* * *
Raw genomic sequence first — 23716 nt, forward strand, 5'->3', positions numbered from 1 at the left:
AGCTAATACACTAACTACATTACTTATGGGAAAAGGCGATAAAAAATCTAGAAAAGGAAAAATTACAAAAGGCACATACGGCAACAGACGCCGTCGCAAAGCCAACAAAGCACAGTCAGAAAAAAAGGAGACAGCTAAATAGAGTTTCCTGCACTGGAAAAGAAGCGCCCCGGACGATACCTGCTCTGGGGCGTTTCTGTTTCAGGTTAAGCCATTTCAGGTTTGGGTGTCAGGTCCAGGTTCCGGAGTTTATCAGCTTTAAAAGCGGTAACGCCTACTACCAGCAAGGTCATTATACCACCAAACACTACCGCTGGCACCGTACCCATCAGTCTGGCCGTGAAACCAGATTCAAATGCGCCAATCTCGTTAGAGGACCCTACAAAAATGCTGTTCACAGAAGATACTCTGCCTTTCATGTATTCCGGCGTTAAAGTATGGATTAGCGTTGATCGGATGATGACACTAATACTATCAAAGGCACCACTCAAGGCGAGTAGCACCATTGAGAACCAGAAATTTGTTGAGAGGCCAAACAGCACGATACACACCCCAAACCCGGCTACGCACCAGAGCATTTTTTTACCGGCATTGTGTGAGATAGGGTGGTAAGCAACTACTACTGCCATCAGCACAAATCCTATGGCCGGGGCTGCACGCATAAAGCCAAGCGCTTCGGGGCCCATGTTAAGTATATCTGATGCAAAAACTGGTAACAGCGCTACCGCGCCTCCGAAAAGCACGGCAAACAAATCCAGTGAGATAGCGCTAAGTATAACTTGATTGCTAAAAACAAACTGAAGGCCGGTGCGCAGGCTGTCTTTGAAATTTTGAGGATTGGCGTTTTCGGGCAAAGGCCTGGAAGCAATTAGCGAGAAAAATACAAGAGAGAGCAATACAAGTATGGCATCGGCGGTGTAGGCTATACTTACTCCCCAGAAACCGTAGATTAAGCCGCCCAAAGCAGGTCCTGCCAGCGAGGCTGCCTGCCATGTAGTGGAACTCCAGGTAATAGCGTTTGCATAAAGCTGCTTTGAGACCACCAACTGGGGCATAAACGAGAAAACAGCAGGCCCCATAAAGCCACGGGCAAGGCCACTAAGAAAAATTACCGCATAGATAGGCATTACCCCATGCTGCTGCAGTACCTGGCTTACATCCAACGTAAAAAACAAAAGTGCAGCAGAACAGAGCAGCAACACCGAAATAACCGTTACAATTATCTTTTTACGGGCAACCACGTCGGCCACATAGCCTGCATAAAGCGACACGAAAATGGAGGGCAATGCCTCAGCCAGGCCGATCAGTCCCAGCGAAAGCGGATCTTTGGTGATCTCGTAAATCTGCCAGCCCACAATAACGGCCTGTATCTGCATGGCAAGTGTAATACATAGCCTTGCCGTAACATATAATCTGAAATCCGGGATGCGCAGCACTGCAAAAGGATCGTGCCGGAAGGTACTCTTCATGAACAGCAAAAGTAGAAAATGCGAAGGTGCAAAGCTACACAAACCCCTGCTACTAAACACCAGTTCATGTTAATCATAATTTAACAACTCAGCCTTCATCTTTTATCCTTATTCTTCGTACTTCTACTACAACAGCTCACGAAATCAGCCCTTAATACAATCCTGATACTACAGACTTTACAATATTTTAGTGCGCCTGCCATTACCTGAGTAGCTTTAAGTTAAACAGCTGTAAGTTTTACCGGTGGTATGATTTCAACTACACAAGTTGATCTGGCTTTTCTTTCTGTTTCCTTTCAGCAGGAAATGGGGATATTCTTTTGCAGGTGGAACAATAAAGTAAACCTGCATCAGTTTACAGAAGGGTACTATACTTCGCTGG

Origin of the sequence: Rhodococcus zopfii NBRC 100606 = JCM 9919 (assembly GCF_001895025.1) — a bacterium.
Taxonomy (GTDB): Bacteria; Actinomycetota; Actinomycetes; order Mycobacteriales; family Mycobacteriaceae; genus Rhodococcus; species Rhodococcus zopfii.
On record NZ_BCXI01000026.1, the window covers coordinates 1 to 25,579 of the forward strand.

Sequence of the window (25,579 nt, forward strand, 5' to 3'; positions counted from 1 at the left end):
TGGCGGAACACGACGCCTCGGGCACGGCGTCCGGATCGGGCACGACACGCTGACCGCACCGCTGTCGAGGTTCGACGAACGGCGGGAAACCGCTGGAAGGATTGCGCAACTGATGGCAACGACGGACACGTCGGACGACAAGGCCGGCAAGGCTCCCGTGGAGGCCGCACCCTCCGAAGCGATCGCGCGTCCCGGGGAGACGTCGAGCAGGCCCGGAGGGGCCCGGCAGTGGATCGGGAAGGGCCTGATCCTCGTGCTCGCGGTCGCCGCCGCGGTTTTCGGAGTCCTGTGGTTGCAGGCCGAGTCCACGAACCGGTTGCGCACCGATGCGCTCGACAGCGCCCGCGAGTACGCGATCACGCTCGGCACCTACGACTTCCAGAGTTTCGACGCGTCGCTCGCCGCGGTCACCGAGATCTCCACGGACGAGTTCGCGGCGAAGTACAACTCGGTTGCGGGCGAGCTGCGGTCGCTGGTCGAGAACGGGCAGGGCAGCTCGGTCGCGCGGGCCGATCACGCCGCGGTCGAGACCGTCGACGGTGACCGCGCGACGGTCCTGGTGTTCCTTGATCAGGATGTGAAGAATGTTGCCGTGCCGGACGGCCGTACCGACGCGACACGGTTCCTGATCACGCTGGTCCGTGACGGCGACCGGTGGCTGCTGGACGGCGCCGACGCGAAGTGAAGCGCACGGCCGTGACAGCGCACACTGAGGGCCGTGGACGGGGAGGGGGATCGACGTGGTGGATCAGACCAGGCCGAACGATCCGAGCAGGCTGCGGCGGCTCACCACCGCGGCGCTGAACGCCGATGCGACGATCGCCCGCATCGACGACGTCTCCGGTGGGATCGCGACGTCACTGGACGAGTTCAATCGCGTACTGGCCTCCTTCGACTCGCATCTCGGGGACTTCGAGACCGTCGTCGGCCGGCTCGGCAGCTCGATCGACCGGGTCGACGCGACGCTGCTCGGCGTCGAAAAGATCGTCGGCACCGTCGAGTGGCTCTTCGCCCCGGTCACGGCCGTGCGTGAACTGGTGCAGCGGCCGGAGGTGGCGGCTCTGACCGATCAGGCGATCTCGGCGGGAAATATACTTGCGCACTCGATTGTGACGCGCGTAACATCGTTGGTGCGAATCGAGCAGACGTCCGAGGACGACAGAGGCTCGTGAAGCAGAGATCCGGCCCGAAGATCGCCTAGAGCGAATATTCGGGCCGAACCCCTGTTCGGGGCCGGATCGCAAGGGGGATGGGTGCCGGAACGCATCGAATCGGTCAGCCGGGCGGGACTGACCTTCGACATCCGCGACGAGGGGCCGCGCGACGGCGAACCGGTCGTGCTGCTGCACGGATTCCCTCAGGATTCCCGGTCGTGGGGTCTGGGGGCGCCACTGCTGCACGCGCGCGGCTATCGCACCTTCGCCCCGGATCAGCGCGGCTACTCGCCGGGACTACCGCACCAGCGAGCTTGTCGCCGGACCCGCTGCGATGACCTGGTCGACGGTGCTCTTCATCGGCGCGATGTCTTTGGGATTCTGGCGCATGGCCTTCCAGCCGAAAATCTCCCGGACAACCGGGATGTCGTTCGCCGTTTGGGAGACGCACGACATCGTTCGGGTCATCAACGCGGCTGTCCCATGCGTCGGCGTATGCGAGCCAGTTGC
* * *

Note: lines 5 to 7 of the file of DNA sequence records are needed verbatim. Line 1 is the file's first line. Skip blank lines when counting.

On record NZ_BCXI01000026.1, the window covers coordinates 1 to 25,579 of the forward strand.

Sequence of the window (25,579 nt, forward strand, 5' to 3'; positions counted from 1 at the left end):
TGGCGGAACACGACGCCTCGGGCACGGCGTCCGGATCGGGCACGACACGCTGACCGCACCGCTGTCGAGGTTCGACGAACGGCGGGAAACCGCTGGAAGGATTGCGCAACTGATGGCAACGACGGACACGTCGGACGACAAGGCCGGCAAGGCTCCCGTGGAGGCCGCACCCTCCGAAGCGATCGCGCGTCCCGGGGAGACGTCGAGCAGGCCCGGAGGGGCCCGGCAGTGGATCGGGAAGGGCCTGATCCTCGTGCTCGCGGTCGCCGCCGCGGTTTTCGGAGTCCTGTGGTTGCAGGCCGAGTCCACGAACCGGTTGCGCACCGATGCGCTCGACAGCGCCCGCGAGTACGCGATCACGCTCGGCACCTACGACTTCCAGAGTTTCGACGCGTCGCTCGCCGCGGTCACCGAGATCTCCACGGACGAGTTCGCGGCGAAGTACAACTCGGTTGCGGGCGAGCTGCGGTCGCTGGTCGAGAACGGGCAGGGCAGCTCGGTCGCGCGGGCCGATCACGCCGCGGTCGAGACCGTCGACGGTGACCGCGCGACGGTCCTGGTGTTCCTTGATCAGGATGTGAAGAATGTTGCCGTGCCGGACGGCCGTACCGACGCGACACGGTTCCTGATCACGCTGGTCCGTGACGGCGACCGGTGGCTGCTGGACGGCGCCGACGCGAAGTGAAGCGCACGGCCGTGACAGCGCACACTGAGGGCCGTGGACGGGGAGGGGGATCGACGTGGTGGATCAGACCAGGCCGAACGATCCGAGCAGGCTGCGGCGGCTCACCACCGCGGCGCTGAACGCCGATGCGACGATCGCCCGCATCGACGACGTCTCCGGTGGGATCGCGACGTCACTGGACGAGTTCAATCGCGTACTGGCCTCCTTCGACTCGCATCTCGGGGACTTCGAGACCGTCGTCGGCCGGCTCGGCAGCTCGATCGACCGGGTCGACGCGACGCTGCTCGGCGTCGAAAAGATCGTCGGCACCGTCGAGTGGCTCTTCGCCCCGGTCACGGCCGTGCGTGAACTGGTGCAGCGGCCGGAGGTGGCGGCTCTGACCGATCAGGCGATCTCGGCGGGAAATATACTTGCGCACTCGATTGTGACGCGCGTAACATCGTTGGTGCGAATCGAGCAGACGTCCGAGGACGACAGAGGCTCGTGAAGCAGAGATCCGGCCCGAAGATCGCCTAGAGCGAATATTCGGGCCGAACCCCTGTTCGGGGCCGGATCGCAAGGGGGATGGGTGCCGGAACGCATCGAATCGGTCAGCCGGGCGGGACTGACCTTCGACATCCGCGACGAGGGGCCGCGCGACGGCGAACCGGTCGTGCTGCTGCACGGATTCCCTCAGGATTCCCGGTCGTGGGGTCTGGGGGCGCCACTGCTGCACGCGCGCGGCTATCGCACCTTCGCCCCGGATCAGCGCGGCTACTCGCCGGGACTACCGCACCAGCGAGCTTGTCGCCGGACCCGCTGCGATGACCTGGTCGACGGTGCTCTTCATCGGCGCGATGTCTTTGGGATTCTGGCGCATGGCCTTCCAGCCGAAAATCTCCCGGACAACCGGGATGTCGTTCGCCGTTTGGGAGACGCACGACATCGTTCGGGTCATCAACGCGGCTGTCCCATGCGTCGGCGTATGCGAGCCAGTTGC